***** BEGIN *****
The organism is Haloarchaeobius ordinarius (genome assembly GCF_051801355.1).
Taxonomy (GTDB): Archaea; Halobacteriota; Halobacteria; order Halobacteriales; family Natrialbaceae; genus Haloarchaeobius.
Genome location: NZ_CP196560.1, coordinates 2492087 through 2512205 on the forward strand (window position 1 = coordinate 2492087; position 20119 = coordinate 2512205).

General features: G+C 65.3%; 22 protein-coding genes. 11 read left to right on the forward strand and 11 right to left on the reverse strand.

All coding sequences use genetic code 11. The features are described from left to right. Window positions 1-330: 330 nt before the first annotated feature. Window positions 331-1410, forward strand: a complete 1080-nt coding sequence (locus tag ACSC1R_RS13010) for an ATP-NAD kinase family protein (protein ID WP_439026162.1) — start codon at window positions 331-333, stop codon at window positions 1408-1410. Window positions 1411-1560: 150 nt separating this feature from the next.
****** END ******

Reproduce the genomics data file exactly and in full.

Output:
The organism is Haloarchaeobius ordinarius (genome assembly GCF_051801355.1).
Taxonomy (GTDB): Archaea; Halobacteriota; Halobacteria; order Halobacteriales; family Natrialbaceae; genus Haloarchaeobius.
Genome location: NZ_CP196560.1, coordinates 2492087 through 2512205 on the forward strand (window position 1 = coordinate 2492087; position 20119 = coordinate 2512205).

General features: G+C 65.3%; 22 protein-coding genes. 11 read left to right on the forward strand and 11 right to left on the reverse strand.

All coding sequences use genetic code 11. The features are described from left to right. Window positions 1-330: 330 nt before the first annotated feature. Window positions 331-1410, forward strand: a complete 1080-nt coding sequence (locus tag ACSC1R_RS13010) for an ATP-NAD kinase family protein (protein ID WP_439026162.1) — start codon at window positions 331-333, stop codon at window positions 1408-1410. Window positions 1411-1560: 150 nt separating this feature from the next.